23. Khalid Al Shirawi, executive director, Global Shipping & Logistics (GSL)
Despite a recession, and the obvious impact on supply chains, it seems Global Shipping & Logistics (GSL) has continued to develop at full pace in the last year, under the watchful eye of executive director Khalid Al Shirawi. With over 20 years of experience in the distribution business, Al Shirawi has captured a sizeable share of the temperature-controlled and cold storage market in the UAE, with GSL customers including Baskin-Robbins, Federal Foods and Coldstone Creamery.
As a result, the company recently doubled its warehousing space at Dubai Investment Park and completed the certification process in four different categories from the International Standardisation Organisation (ISO). Moving forward, Al Shirawi is now contemplating an expansion for GSL into other Middle Eastern countries and will overlook a further expansion at Dubai Investment Park.
22. Mahmood Sakhi Al Balushi, CEO, Al Madina Logistics Services (AMLS)
At a time when the global recession has raised alarm bells for the logistics sector in developed markets such as the United States and Europe, it seems Oman has been identified as a hidden gem in the Middle East freight sector, with Business Monitor International (BMI) forecasting an average growth of 4.5% per annum between 2006 and 2010. Such reports are welcome news for 43-year old Mahmood Sakhi Al Balushi, CEO of Al Madina Logistics Services (AMLS) and graduate of St. Edward’s University in Texas, who has grand ambitions to establish a warehousing network throughout the Sultanate, which will measure 275,000m2 in total and host a complete range of supply chain solutions, including storage, transportation and consultancy services. Al Balushi’s multi-million dollar strategy will also be complemented by a fleet expansion, technology overhaul and entry into other Middle Eastern markets over the coming year.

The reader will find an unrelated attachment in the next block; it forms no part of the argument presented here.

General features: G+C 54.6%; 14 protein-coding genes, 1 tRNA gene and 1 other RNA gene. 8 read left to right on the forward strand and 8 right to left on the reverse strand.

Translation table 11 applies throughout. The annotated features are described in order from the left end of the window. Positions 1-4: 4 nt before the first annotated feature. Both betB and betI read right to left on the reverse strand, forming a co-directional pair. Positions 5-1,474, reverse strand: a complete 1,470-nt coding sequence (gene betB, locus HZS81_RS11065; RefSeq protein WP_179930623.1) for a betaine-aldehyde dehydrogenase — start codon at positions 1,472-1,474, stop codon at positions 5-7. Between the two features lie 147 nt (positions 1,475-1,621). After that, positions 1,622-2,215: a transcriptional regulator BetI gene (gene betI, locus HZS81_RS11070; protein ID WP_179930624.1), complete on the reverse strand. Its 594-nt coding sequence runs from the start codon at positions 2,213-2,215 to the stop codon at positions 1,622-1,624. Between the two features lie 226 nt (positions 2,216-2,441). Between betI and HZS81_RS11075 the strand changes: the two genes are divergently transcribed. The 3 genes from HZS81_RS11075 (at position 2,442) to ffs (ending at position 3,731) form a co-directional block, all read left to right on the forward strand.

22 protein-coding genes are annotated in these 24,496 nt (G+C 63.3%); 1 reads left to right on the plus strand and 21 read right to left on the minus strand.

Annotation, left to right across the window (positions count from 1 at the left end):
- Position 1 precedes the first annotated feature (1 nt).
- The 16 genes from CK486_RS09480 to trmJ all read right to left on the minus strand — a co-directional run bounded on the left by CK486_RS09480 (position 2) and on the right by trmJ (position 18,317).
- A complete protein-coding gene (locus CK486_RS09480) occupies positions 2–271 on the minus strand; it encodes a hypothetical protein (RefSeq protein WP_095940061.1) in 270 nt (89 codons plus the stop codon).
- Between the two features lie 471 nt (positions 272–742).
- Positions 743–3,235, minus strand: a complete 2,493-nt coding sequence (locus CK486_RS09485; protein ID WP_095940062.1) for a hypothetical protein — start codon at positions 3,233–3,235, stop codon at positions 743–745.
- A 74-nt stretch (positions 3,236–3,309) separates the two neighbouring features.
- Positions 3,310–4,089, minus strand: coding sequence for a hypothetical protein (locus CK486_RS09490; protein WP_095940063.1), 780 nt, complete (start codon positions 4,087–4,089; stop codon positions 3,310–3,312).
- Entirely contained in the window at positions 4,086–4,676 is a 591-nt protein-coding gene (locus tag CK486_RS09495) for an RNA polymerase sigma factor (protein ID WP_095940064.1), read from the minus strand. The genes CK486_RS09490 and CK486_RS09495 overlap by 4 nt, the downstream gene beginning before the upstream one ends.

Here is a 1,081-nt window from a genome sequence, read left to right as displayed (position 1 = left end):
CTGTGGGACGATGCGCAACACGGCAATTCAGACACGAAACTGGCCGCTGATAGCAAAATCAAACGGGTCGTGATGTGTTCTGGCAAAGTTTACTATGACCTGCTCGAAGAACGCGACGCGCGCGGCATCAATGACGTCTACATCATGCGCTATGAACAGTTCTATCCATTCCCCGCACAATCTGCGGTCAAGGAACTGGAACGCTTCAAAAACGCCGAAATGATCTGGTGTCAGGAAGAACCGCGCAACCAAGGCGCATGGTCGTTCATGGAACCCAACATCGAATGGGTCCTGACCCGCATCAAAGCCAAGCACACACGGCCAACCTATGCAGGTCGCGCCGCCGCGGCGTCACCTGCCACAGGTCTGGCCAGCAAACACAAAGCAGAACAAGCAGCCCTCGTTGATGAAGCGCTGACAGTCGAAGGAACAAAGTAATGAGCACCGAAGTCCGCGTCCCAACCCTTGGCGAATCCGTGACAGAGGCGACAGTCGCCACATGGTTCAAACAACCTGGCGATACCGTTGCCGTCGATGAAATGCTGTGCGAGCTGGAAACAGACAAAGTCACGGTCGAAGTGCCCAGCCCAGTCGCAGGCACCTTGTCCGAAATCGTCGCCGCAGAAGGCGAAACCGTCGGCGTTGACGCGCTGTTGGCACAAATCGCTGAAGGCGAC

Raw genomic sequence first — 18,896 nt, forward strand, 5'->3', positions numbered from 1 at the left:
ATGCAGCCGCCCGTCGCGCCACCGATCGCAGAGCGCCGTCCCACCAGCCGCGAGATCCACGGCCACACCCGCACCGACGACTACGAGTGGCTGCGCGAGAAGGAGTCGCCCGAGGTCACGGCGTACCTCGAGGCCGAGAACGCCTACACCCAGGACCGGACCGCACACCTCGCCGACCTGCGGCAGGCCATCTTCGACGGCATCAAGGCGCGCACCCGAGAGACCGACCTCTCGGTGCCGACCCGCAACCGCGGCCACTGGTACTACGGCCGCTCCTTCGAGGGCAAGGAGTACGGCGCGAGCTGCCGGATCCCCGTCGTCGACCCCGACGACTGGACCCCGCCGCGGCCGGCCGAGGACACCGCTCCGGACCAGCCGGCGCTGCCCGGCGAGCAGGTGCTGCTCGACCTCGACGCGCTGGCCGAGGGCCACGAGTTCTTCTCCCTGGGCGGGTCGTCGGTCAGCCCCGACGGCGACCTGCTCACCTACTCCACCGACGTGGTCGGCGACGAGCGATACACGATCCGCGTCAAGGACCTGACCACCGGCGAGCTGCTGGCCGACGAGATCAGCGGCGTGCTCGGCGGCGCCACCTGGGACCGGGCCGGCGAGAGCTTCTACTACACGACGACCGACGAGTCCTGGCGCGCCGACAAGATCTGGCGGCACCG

21. Sean Bradley, Middle East managing director, Barloworld Logistics
The power structure in Middle East logistics has been altered by a recent influx of mergers and acquisitions, which explains the inclusion of Sean Bradley in this year’s list, with the executive being handed responsibility for the Middle East business of Barloworld Logistics in September 2010. With more than 27 years of supply chain experience, he has worked at the likes of TNT Express, DHL and Siemens in countries such as Kuwait, Bahrain, South Africa, France, Switzerland and the UAE.
As managing director of Barloworld Logistics in the Middle East, it has been Bradley’s responsibility to build awareness of the company. Within a short period, he has implemented a new organisational structure, promoting from within, implementing simplified processes and focusing on business development.
Since this list was compiled, Barloworld has sold the African operations of Swift Freight, while retaining the Middle Eastern business.
Click here for numbers 20-16 on the Power List.